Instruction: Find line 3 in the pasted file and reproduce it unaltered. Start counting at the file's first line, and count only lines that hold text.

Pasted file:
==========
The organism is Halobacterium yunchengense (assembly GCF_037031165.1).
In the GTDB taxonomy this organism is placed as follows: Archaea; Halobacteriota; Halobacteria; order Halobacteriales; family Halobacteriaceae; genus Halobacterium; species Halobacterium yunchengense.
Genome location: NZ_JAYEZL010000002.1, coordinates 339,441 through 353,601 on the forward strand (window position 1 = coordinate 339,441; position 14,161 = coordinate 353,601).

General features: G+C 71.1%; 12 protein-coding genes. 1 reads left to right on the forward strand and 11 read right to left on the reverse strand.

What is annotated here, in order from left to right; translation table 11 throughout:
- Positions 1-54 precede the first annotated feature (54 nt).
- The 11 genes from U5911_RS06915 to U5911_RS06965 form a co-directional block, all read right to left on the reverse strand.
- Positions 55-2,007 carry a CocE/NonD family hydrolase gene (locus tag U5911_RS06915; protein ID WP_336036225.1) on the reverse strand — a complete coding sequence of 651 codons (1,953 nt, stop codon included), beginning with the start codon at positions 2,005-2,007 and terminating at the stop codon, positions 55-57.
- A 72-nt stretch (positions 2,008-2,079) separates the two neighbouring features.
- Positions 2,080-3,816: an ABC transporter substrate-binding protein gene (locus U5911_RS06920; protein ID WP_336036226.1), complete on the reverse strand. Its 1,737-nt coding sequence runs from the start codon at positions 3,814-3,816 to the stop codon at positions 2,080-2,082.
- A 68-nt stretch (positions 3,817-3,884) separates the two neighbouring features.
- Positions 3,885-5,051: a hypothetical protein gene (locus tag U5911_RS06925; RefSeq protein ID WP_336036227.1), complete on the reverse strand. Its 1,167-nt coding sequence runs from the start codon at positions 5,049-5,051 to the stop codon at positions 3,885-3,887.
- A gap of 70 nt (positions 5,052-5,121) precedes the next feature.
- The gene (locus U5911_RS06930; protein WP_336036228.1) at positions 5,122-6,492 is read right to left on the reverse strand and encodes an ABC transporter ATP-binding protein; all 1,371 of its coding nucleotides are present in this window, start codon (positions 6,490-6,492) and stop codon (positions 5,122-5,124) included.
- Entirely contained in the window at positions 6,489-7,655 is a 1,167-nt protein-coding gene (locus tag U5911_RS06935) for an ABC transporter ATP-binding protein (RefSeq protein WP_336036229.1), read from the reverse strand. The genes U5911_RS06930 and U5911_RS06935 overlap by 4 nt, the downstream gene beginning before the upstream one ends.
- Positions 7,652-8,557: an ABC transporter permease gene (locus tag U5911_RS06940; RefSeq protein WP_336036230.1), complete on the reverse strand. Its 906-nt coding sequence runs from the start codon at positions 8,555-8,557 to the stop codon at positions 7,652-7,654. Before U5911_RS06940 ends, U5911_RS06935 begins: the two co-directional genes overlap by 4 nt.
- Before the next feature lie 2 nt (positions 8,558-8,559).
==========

Genome location: NZ_JAYEZL010000002.1, coordinates 339,441 through 353,601 on the forward strand (window position 1 = coordinate 339,441; position 14,161 = coordinate 353,601).